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New Oxford research institute established to tackle antimicrobial resistance

Institute has received £100m in funding from Ineos

A new research institute at the University of Oxford has been established to fight against antimicrobial resistance (AMR). 

The Ineos Oxford Institute (IOI) will be based between two sites in Oxford, linking the university’s Department of Chemistry and the Department of Zoology.

It will build on Oxford’s expertise and legacy in the field of AMR and antibiotic research and drug discovery – scientists at the university made progress in making concentrated penicillin after it was discovered by Alexander Fleming in the early 20th century.

The new institute has initially received funding from Ineos, a British chemical company, totalling £100m, which will enable research into the development of new drugs tackling AMR for animals and humans.

The institute will also aim to spread awareness of the responsible use of existing antibiotic medications. The IOI plans to partner with other global leaders in AMR research to achieve this goal.

Although the progression of antibacterial resistance is a natural process, it is being rapidly exacerbated by the overuse and misuse of antibiotics in humans and also in agriculture processes, Oxford University said in a statement.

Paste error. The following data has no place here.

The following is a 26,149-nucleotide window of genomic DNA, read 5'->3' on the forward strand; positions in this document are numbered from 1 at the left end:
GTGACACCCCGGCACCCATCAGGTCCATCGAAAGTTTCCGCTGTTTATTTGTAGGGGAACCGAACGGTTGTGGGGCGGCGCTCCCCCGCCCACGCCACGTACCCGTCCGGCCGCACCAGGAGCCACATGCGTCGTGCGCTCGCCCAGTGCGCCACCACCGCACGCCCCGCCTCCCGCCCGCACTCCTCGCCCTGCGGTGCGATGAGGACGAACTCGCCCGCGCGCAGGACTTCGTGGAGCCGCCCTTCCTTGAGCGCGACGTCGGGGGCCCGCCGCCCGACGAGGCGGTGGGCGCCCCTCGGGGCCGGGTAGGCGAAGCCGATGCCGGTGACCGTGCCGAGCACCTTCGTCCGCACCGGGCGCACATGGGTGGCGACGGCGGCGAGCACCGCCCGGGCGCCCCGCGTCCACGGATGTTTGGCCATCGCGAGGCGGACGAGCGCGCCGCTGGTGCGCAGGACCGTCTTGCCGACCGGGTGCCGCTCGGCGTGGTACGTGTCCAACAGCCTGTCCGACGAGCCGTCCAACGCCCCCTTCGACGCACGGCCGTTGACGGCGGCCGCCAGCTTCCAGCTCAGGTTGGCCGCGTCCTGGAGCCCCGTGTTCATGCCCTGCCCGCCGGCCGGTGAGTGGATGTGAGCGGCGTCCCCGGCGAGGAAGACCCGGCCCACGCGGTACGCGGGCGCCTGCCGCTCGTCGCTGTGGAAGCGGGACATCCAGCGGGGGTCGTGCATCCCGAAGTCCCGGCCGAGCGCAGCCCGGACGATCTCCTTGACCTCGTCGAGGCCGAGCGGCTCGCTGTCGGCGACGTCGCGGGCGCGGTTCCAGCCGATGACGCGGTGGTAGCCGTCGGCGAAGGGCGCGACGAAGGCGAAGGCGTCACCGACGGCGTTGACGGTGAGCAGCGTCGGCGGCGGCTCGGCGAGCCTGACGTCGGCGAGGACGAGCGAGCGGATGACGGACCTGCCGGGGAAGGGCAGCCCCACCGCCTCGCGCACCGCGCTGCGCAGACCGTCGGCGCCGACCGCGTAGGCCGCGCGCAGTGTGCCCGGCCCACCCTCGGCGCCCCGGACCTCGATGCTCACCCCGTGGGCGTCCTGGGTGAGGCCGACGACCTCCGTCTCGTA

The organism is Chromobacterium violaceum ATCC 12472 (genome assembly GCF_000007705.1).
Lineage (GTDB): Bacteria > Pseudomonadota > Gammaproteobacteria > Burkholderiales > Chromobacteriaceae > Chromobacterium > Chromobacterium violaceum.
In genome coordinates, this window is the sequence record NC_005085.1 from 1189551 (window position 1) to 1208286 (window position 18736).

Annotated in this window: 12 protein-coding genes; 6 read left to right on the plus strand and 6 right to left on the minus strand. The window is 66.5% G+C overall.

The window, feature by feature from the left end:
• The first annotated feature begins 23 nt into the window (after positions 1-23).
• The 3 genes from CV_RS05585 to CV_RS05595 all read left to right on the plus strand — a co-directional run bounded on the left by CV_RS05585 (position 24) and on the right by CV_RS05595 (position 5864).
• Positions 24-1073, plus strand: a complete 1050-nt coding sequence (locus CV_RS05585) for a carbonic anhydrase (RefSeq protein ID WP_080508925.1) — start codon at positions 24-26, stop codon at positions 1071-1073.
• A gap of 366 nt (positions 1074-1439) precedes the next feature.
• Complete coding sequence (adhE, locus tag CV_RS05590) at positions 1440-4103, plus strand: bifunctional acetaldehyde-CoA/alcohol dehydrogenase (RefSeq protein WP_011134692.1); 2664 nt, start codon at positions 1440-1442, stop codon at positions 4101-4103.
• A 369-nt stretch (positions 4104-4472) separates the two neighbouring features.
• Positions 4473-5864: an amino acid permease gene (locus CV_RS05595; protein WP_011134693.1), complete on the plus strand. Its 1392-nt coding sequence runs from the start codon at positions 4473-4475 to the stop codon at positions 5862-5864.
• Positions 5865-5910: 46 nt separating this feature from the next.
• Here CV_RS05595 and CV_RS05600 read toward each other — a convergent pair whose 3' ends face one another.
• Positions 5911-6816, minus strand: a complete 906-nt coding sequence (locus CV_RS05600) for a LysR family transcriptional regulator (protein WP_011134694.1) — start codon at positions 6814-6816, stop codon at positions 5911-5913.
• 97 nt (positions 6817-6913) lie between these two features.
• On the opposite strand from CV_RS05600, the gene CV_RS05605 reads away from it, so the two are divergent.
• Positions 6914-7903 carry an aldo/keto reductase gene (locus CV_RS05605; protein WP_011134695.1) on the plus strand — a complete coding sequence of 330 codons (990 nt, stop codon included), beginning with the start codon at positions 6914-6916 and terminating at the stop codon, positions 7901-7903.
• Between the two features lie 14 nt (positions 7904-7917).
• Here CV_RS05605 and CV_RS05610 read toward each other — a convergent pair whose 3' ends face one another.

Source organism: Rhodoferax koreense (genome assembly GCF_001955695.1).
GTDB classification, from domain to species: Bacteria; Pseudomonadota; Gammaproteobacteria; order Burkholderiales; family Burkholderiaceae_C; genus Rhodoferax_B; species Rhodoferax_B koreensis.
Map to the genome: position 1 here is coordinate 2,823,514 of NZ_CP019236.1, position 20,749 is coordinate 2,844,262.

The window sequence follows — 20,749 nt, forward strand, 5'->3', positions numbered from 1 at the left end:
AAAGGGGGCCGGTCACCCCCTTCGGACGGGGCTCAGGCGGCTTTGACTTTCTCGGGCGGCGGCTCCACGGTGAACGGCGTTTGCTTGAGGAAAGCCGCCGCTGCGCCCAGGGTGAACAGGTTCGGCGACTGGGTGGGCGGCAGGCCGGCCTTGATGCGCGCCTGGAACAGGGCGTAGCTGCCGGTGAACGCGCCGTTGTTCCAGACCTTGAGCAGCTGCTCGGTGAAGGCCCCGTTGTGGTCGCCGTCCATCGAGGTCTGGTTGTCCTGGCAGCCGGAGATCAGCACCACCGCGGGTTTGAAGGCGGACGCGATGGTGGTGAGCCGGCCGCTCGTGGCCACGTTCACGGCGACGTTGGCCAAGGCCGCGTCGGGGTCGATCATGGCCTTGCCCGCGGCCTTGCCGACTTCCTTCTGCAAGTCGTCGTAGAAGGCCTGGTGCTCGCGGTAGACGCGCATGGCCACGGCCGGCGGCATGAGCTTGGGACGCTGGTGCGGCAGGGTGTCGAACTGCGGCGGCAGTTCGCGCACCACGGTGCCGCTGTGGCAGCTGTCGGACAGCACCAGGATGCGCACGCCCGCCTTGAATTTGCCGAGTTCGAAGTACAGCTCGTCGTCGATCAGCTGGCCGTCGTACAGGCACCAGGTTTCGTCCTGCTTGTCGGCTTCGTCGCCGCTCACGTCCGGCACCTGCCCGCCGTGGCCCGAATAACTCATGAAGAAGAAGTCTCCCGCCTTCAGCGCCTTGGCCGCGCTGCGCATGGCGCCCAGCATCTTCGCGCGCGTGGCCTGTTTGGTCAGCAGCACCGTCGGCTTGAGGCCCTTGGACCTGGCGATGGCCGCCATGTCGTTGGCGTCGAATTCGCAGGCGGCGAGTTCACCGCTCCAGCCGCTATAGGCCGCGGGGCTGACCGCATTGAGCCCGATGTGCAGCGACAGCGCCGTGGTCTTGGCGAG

The IOI will contribute to research on the type and extent of drug-resistant microbes globally, to gain a greater understanding of so-called ‘super-bugs’.

“This is a wonderfully generous gift for which we are very grateful. It is another example of a powerful partnership between public and private institutions to address global problems,” said Louise Richardson, vice chancellor of the University of Oxford.

“Oxford played a crucial role in the early development of antibiotics so it is only appropriate that we take the lead in developing a solution to antimicrobial resistance,” she added.

Last year, The International Federation of Pharmaceutical Manufacturers and Associations (IFPMA) raised nearly $1bn to support clinical research into new antibiotics in a bid to tackle growing antimicrobial resistance.

The AMR Action Fund was created to bring two to four new antibiotics to patients by 2030 – treatments that are urgently needed to address the rapid rise of antibiotic resistance, which is a part of the broader issue of antimicrobial resistance.

The launch of this new fund is the result of a collaboration among major pharmaceutical companies represented by the IFPMA, alongside the European Investment Bank (EIB), Wellcome Trust and the World Health Organization (WHO).

Approximately 1.5 million excess death are caused by AMR each year currently and could cause over ten million deaths per year by 2050, according to predictions.

“[AMR] is arguably the greatest economic and healthcare challenge facing the world post-COVID-19,” Oxford University added in a statement.

Article by
Lucy Parsons

20th January 2021

From: Research



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